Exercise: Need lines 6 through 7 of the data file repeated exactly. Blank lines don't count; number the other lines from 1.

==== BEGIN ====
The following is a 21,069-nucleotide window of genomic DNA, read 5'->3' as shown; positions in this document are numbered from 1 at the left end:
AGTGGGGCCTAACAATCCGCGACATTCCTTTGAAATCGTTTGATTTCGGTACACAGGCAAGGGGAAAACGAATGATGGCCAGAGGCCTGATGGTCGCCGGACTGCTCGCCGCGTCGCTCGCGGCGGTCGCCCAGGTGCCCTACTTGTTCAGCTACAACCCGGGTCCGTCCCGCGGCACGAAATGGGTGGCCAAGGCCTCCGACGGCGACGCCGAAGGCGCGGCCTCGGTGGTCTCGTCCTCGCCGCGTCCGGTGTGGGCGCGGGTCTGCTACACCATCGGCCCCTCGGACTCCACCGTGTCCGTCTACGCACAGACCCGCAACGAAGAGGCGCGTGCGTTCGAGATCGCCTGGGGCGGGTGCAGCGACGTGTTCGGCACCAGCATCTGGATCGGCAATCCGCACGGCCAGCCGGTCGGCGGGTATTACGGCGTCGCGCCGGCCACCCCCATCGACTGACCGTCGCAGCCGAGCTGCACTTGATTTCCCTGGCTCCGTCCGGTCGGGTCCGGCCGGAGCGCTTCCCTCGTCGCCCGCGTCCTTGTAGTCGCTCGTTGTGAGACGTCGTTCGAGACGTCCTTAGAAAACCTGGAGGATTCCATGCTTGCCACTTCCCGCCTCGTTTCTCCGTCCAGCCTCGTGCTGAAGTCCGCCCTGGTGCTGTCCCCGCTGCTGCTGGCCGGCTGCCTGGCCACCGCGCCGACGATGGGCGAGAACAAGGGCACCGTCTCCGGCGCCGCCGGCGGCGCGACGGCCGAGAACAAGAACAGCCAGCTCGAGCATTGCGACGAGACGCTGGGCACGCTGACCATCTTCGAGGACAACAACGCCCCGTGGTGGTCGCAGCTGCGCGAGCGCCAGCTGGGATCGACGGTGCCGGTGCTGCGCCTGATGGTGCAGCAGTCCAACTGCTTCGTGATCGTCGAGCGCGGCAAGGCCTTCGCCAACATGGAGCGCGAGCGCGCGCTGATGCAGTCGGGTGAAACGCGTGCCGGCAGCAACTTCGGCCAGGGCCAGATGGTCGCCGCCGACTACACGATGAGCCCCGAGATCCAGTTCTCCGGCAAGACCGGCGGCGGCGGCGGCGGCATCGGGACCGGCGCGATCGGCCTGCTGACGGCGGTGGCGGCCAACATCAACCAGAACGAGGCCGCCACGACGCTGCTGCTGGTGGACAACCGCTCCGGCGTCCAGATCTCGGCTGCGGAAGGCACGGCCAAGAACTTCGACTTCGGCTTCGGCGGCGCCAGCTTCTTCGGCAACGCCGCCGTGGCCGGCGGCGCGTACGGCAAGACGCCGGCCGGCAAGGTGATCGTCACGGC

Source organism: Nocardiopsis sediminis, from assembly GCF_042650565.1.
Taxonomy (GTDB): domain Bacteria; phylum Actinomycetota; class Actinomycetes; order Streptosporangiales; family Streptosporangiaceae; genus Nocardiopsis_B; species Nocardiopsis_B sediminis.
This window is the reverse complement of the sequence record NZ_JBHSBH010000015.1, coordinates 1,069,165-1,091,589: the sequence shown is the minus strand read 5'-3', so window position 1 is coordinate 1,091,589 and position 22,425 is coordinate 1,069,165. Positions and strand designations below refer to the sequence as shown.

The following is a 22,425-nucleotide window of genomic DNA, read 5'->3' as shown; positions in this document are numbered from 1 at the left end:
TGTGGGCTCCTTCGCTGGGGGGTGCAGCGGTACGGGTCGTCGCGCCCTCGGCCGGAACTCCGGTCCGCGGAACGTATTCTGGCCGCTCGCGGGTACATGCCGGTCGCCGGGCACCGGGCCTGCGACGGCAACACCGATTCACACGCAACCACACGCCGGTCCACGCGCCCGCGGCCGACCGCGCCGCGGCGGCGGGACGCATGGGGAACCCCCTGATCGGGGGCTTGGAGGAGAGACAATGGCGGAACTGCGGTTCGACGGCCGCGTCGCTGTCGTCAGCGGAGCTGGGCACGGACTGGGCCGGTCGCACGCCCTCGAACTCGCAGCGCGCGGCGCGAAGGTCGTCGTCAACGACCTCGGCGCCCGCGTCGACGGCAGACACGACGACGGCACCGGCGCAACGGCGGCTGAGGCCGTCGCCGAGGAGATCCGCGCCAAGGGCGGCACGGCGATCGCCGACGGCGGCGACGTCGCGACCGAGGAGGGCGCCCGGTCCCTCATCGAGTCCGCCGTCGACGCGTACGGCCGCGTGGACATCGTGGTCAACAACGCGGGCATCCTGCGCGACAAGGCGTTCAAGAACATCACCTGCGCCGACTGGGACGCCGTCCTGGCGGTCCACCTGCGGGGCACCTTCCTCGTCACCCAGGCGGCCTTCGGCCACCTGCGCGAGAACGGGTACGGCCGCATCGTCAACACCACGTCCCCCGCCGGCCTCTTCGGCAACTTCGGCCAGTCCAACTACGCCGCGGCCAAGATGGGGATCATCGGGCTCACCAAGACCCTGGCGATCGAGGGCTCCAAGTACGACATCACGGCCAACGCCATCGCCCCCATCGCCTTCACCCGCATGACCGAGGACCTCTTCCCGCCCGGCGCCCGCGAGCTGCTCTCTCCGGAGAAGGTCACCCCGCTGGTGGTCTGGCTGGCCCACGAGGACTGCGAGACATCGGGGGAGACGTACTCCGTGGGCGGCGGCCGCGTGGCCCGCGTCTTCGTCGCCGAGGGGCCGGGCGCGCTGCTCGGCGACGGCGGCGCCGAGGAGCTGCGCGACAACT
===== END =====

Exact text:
The following is a 22,425-nucleotide window of genomic DNA, read 5'->3' as shown; positions in this document are numbered from 1 at the left end:
TGTGGGCTCCTTCGCTGGGGGGTGCAGCGGTACGGGTCGTCGCGCCCTCGGCCGGAACTCCGGTCCGCGGAACGTATTCTGGCCGCTCGCGGGTACATGCCGGTCGCCGGGCACCGGGCCTGCGACGGCAACACCGATTCACACGCAACCACACGCCGGTCCACGCGCCCGCGGCCGACCGCGCCGCGGCGGCGGGACGCATGGGGAACCCCCTGATCGGGGGCTTGGAGGAGAGACAATGGCGGAACTGCGGTTCGACGGCCGCGTCGCTGTCGTCAGCGGAGCTGGGCACGGACTGGGCCGGTCGCACGCCCTCGAACTCGCAGCGCGCGGCGCGAAGGTCGTCGTCAACGACCTCGGCGCCCGCGTCGACGGCAGACACGACGACGGCACCGGCGCAACGGCGGCTGAGGCCGTCGCCGAGGAGATCCGCGCCAAGGGCGGCACGGCGATCGCCGACGGCGGCGACGTCGCGACCGAGGAGGGCGCCCGGTCCCTCATCGAGTCCGCCGTCGACGCGTACGGCCGCGTGGACATCGTGGTCAACAACGCGGGCATCCTGCGCGACAAGGCGTTCAAGAACATCACCTGCGCCGACTGGGACGCCGTCCTGGCGGTCCACCTGCGGGGCACCTTCCTCGTCACCCAGGCGGCCTTCGGCCACCTGCGCGAGAACGGGTACGGCCGCATCGTCAACACCACGTCCCCCGCCGGCCTCTTCGGCAACTTCGGCCAGTCCAACTACGCCGCGGCCAAGATGGGGATCATCGGGCTCACCAAGACCCTGGCGATCGAGGGCTCCAAGTACGACATCACGGCCAACGCCATCGCCCCCATCGCCTTCACCCGCATGACCGAGGACCTCTTCCCGCCCGGCGCCCGCGAGCTGCTCTCTCCGGAGAAGGTCACCCCGCTGGTGGTCTGGCTGGCCCACGAGGACTGCGAGACATCGGGGGAGACGTACTCCGTGGGCGGCGGCCGCGTGGCCCGCGTCTTCGTCGCCGAGGGGCCGGGCGCGCTGCTCGGCGACGGCGGCGCCGAGGAGCTGCGCGACAACT